Assimilating Tactics: Returning Television Shows – Spring 2010 – Review – Part I

The returning aspect of genre shows a couple series trying to find that strain to be able to keep their impact pertinent while still having enough stories to tell. “Burn Notice” still has that edge to it but with Michael being in Miami almost three years and running out of excuses, the idea looms. With Chuck, it is similar but has the small miracle of reinvention with a new challenge. “Fringe” has the most still moving because it allowed the most mysteries yet to be solved. While not “Lost”-sized, it does give enough, although Walter is starting to be normal. Still good writing across the board on all three show a wonderful quality.

Burn Notice The aspect within Michael Weston is his ability to create change. The split season adheres to this with Fiona almost losing her battle with both the affections of her spy as well as her life. The interim of more spy mercenaries keeps the barbs coming but the essentials of what keeps Michael in place ultimately will come down to Fi. The aspect of her almost being killed should have affected him more but something truly needs to come to a head. Sharon Gless’ mother character is becoming more aware giving the piece a boost from another area (especially when Tyne Daly, her Cagney & Lacey co-star) shows up in an episode. With the importance of his burn starting to wane, despite the show still moving with pace, the question becomes one of an end date unfortunately, because like LOST, “Burn” needs a goal to reach for which will allow for an intention of purpose since, because its characters are not ones to wait, seems a forgone conclusion.

Chuck With the limitations of our intrepid bungling hero getting his training wheels taken off, one would figure that the possibilities were endless. However two things need to give cadence to prudence. And this lies in the budget because taking Chuck further requires more creativity. While he doesn’t turn out to be the spy in motion everybody hoped he would be because his emotions got in the way, the dynamic has changed somewhat because he is now gaining a little bit of respect while still saying all the wrong things. The best thing to keep moving is the Sarah/Chuck romance which always needs that “will they/won’t they” possibility to keep it going. While the Rachel Bilson romance had possibilities, the show runners decided to keep it Sarah centric. However in flashback mode, we learn that it was Chuck that placed a kink in letting work get in the way of his dream girl. Ultimately a new play both for Chuck and Sarah comes into play that creates an interesting dichotomy even though it might be one to alienate some of the viewers. However, the casting of Superman Returns’ Brandon Routh is a smart movie but for him and the show because it gives a rival suitor that can supplement overt genre fans. The question of course is where to go. “Chuck” still does have a story to tell but is it enough to keep NBC from cancelling it. After all “My Name Is Earl” was just starting to hit its stride when the plug was pulled so nothing can be taken for granted.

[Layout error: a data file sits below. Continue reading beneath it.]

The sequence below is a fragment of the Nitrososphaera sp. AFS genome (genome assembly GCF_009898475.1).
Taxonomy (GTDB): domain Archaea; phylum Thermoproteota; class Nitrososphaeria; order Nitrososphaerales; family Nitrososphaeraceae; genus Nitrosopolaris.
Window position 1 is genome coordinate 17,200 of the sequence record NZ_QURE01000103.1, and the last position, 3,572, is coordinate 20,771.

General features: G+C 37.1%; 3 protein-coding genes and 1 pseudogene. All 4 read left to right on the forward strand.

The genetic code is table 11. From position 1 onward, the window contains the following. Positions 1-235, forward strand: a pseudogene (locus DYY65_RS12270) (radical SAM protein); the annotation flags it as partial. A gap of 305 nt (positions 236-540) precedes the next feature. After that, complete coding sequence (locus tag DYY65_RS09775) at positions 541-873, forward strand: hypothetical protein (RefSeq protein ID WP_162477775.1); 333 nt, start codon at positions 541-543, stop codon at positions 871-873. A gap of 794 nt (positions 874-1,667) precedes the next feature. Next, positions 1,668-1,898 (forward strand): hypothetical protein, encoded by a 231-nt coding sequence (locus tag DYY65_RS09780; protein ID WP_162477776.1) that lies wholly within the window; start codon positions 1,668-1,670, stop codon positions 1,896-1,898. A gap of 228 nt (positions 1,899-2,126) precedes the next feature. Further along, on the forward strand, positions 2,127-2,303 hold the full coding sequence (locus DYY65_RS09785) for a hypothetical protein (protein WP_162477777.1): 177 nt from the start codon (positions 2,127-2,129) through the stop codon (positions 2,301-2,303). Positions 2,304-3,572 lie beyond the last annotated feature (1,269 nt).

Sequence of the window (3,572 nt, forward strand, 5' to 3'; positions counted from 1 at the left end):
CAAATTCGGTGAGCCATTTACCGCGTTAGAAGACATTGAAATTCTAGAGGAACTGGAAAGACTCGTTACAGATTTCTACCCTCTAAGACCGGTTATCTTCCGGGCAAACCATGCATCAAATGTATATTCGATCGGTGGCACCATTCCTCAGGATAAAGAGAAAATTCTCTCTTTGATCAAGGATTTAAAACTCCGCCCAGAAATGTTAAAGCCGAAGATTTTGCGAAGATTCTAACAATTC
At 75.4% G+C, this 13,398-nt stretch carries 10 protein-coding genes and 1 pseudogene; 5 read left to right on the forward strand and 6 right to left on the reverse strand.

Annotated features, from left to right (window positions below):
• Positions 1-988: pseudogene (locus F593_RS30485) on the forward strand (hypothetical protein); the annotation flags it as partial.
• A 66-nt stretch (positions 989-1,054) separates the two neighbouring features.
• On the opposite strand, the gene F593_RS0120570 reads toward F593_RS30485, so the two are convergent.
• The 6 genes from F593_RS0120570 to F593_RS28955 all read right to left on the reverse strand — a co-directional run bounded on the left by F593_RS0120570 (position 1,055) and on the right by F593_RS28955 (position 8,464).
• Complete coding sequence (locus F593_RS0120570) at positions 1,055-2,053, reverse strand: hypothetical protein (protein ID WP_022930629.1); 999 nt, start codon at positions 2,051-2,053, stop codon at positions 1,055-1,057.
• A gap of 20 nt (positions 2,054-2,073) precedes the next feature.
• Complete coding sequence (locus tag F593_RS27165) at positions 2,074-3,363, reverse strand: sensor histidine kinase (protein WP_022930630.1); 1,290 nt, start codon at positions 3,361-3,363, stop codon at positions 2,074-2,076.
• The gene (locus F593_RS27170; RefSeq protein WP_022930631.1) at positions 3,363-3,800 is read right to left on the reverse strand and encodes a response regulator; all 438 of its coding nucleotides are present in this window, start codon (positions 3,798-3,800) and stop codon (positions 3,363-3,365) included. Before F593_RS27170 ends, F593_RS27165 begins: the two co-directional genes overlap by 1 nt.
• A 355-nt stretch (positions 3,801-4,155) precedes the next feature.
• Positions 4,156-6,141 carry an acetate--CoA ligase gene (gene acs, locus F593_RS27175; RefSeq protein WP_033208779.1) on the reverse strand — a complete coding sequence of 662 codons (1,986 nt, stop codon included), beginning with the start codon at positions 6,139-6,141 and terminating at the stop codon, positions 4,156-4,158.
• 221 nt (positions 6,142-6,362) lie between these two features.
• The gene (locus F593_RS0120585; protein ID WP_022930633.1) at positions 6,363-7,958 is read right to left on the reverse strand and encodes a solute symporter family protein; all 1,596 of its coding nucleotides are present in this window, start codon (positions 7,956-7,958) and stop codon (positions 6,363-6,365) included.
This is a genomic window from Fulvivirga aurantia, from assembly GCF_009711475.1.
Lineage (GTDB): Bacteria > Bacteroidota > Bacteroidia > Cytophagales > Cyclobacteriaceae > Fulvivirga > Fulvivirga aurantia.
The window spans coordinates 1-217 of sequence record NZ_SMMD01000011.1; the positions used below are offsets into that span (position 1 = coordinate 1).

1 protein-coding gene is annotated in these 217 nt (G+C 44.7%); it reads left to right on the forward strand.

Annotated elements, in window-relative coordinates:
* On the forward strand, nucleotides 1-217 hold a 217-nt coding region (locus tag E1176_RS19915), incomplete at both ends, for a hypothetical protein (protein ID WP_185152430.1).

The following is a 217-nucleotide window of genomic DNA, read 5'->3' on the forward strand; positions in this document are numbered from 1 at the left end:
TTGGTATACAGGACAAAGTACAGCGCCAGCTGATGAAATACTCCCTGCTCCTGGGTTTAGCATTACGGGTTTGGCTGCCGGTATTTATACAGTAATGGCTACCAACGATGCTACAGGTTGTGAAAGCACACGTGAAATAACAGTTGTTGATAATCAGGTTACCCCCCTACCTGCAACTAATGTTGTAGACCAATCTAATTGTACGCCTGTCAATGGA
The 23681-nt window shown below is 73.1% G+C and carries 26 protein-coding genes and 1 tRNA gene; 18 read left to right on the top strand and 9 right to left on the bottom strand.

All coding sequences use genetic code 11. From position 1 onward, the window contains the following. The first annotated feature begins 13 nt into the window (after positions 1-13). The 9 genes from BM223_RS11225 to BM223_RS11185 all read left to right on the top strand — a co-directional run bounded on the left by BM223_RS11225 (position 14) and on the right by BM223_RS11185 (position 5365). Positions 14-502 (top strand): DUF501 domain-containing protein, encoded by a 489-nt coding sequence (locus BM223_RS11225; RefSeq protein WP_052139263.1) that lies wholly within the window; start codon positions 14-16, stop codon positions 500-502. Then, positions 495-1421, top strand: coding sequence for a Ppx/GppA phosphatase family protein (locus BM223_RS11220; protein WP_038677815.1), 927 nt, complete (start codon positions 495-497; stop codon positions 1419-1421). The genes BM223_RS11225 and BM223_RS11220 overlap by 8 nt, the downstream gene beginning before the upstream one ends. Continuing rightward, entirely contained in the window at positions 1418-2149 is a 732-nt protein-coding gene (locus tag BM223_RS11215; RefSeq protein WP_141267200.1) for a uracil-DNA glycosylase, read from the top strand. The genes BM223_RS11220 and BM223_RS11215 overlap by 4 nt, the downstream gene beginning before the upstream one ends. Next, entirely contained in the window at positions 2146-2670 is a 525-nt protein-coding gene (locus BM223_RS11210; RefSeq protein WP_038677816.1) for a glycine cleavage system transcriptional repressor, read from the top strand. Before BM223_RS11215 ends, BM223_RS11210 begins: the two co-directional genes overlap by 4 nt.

Fringe With the aspect of the other side being relegated away from the forefront and Agent Dunham’s limp moving more and more away, the connection of mythology has been playing lighter with subtle hints unlike last season where we saw a tinge of her powers on top of the building. The one realization that is not even subtle anymore is the fact that Walter actually seems to have brought Peter back from the other world since he seemed to have died there. This is not spoken outright but the conclusions seem clear. Walter, as played brilliantly by John Noble (who deserves an Emmy nomination) seems to becomiing more congnificent which drives down the elements of comedy but make him more resilient character since he is now starting to realize what he has wrought over the years. The aspects of the past and essences of time travel are now being examined but not truly brought to light although the interim images are now having pertinence with the seahorse mentioned directly in passing.

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